There is probably some good technical explanation, but I got much better results by removing the Draggable tags from the origin markers (the dotted circles) and added separate drag handles.
I know you want the "walk" behavior, but when I removed the Head and Neck tags on the origin marker, the started head moving better using draggers.
I noticed you had "fixed" on the feet - but the feet are a part of the legs which are independent groups - they are not part of the main body. This is somewhat hidden because you have the "laugh" and "jump" layers included (but hidden). So the mesh was getting pretty complicated. I deleted the laugh and jump layers for a moment, and you can see the legs are not included in the root mesh more clearly. That is why those fixed pins had no effect.
You puppet also has walk movements - so there is a question of whether you want the walk behavior or draggers to do everything.
So before making any other suggestions, I thought I would check if you wanted the walk behavior - because if so, putting fixed pins on the feet will not make sense (because they are meant to move).
Thx for the answer. I will check your advices when I get back from work. About your question, walk behavior is very important for me because it can significantly speed up the my animation process.
Makes sense - in which case pins on the feet is probably not the right direction. I also removed draggers, Head and Neck tags, but kept waist, hip, and your leg tagging - and it walks pretty well. I then added a handle to your first level "Head" element (you have a nested layer also called "head") and put the Neck tag on that handle. You may or may not want that (try with and without).
I then put a dragger on the head, and could tilt the head forward and backwards, but the neck was fixed (because of the Neck handle). Removing the handle tagged with Neck means I can drag the whole body more (but the waist and hips are locked into place by the walk motion).
If you are trying to move the puppet via dragging with Walk behavior - I don't think you can. You need to adjust the Position X/Y values to do that (or set the walk speed).
I tried your ideas and nothing works for me, unfortnetly. Basically I'm fu.ked... Little momement while moving head, like I sad, it's not a big problem for me but inability to drag my puppet while maintaining addded behaviors is a disaster for me...
For example if I want my puppet to walk for a while and then jump on the tree in the left corner, how can I do this with X/Y? With dragger added on whole puppet this would be very easy but without it I have no idea how to do it. Puppet can move left/right and up/down. How can I move it diagonally?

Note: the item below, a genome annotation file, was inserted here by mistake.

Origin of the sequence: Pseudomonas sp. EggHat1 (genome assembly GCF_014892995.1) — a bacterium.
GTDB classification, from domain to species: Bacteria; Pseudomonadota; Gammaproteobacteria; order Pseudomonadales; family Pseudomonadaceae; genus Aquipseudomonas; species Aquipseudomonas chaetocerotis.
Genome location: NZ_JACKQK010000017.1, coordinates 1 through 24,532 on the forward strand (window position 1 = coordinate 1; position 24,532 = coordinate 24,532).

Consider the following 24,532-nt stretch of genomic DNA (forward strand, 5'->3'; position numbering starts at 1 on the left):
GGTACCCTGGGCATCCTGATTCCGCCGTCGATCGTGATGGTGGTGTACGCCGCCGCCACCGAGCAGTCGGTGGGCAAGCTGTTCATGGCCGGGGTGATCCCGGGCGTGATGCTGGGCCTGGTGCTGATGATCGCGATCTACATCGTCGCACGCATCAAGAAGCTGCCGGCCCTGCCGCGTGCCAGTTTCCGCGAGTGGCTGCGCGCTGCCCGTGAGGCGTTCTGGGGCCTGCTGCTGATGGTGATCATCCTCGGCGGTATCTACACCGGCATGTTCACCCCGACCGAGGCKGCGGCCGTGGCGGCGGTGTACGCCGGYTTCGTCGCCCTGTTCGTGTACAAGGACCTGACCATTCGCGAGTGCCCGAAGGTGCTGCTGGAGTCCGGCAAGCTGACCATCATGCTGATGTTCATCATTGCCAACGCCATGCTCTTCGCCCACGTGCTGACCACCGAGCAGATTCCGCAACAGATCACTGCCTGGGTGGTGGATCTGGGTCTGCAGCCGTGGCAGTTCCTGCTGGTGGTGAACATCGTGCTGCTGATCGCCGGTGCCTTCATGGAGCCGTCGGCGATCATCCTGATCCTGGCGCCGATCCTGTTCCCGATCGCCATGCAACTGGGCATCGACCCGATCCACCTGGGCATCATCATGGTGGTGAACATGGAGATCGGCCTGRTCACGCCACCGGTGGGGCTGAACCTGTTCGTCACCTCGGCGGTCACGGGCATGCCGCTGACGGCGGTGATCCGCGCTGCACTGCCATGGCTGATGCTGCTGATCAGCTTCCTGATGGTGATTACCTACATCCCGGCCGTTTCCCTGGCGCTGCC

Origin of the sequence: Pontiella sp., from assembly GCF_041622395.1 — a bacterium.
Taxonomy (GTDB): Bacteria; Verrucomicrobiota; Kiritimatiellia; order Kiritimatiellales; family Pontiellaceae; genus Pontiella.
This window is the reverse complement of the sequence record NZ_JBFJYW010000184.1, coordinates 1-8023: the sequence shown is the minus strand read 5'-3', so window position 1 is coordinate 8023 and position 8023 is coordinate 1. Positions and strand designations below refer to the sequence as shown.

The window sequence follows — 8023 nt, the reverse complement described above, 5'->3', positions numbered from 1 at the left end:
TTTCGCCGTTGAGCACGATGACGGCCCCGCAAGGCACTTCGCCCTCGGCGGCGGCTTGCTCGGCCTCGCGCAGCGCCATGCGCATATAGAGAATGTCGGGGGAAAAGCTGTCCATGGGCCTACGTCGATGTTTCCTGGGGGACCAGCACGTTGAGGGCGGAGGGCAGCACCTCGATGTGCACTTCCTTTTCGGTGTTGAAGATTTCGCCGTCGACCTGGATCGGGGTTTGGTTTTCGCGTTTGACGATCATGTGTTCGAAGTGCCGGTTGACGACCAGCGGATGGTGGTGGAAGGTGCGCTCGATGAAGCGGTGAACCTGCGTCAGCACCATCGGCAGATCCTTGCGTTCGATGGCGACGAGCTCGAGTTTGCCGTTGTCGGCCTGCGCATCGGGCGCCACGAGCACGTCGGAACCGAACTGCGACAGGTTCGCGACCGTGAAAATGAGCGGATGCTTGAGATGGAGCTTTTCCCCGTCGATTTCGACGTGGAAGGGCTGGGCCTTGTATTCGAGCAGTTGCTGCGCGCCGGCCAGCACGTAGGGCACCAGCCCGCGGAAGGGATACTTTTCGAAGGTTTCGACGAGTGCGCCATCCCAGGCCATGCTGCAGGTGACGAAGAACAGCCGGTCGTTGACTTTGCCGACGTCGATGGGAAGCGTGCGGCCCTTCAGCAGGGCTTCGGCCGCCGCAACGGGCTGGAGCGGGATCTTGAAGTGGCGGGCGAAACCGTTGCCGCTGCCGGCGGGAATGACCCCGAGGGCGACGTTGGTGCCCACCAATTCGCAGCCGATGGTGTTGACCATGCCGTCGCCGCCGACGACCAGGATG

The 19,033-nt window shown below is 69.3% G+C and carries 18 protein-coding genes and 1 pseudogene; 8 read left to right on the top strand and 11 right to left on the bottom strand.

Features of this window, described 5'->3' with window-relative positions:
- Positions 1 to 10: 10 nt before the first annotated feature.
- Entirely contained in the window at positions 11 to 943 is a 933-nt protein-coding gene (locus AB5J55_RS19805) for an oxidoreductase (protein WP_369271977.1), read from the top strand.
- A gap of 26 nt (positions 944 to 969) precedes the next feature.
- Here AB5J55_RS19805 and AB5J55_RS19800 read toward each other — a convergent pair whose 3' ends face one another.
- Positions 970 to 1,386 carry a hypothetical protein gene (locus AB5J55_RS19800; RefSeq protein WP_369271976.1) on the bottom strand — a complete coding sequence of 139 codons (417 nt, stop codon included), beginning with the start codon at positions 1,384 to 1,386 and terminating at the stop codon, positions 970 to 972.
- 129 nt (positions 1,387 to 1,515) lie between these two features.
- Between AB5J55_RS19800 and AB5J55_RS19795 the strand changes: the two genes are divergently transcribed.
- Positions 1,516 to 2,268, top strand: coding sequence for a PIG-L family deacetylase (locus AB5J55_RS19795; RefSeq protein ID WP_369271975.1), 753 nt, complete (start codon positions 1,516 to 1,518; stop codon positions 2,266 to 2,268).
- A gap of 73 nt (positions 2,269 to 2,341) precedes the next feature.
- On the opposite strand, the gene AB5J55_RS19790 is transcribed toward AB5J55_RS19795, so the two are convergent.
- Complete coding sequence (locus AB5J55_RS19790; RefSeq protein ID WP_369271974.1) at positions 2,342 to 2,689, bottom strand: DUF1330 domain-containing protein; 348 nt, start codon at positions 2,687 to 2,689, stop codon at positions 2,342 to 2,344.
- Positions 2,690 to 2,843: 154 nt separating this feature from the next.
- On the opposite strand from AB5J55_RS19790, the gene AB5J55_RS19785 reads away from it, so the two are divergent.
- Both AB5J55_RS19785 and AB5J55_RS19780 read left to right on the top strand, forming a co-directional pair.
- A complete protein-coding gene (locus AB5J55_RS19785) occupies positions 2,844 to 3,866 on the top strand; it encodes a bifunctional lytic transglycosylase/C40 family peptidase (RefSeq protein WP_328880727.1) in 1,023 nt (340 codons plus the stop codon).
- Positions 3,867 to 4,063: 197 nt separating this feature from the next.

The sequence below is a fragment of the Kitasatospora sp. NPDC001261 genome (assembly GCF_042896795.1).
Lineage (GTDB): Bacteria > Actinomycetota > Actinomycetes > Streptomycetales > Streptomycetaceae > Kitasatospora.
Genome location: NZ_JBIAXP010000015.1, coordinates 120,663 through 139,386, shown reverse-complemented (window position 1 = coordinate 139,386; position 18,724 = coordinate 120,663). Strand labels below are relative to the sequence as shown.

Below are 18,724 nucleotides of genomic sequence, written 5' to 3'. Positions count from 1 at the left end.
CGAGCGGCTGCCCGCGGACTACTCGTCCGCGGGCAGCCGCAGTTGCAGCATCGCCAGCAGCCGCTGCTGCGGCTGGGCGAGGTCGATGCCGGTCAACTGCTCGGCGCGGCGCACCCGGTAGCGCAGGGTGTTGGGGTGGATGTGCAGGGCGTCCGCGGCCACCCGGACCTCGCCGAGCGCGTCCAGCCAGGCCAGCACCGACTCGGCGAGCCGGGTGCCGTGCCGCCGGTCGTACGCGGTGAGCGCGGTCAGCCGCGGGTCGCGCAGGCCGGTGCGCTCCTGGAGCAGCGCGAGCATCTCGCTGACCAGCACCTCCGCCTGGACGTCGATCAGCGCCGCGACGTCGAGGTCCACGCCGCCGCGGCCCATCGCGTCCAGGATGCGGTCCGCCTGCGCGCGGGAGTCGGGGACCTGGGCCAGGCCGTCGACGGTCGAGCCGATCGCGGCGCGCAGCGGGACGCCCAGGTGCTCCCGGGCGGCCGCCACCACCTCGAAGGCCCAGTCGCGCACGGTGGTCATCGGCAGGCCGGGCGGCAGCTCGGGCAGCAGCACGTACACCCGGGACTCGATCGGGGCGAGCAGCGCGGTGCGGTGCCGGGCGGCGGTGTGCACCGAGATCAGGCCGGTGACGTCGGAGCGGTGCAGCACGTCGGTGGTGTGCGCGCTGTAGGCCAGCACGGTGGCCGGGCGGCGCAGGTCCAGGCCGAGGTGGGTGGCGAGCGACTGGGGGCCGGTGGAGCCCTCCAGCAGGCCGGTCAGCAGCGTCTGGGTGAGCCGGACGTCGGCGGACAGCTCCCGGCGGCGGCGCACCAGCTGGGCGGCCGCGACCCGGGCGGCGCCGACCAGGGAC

Could you consider moving the puppet using keyframing in After Effects or Premier Pro? So CH is just to do puppet guestures etc, but moving around on the screen is all done elsewhere. (Just a thought.)
I personally move puppets around using blends, not with drags. It is a bit painful, but you get smoother movements between locations. (I have also more recently started using collisions and gravity to do arc movements - it looks much more natural for a bouncing ball etc.)
To do a blend I have the puppet start at one coordinate (the default position values for the puppet in the scene). I then start recording a take and edit the Position X/Y values to the new coordinate. I then stop the recording. The result is a recording that captures verbatim me editing the X and Y values separately, which is not very useful. However, I then trim the start (left hand side) of the take so I just have the last bit of it, then extend out the right side of the take. I then end up with a take that is just the new X/Y value. (Note: you can record a one or two frame take instead, but I just found I had to zoom in to grab the edge to extend it out - so while “cleaner” I just found the above faster to do in practice.). Now I have a take with the new X/Y coordinate, I use the blend to glide the character from the old coordinate to the new coordinate (you grab the little box at the top left corner of the take and drag it over to the right).
To do a second movement, I layer another take on top - you have to overlap them or else the next movement will blend from the default position.
It is more painful than just dragging, but it results in much smoother movements. And its only a straight line. And that way I work is to have like 10 second scenes, so I don’t have to worry about a 2 minute scene with multiple movements. So it might not work for you, but it is how I created the video at https://extra-ordinary.tv/. (One day I hope to get episode 2 done!!!). (If you look at “behind the scenes” on the site I have a few blog posts of things I do - but it basically says the same thing.)
Oh, I forgot to say, to move diagonally you line up a take of X and Y using the above technique. That gives straight line diagonal movement (not arcs).
Yes, AE is probably my only hope.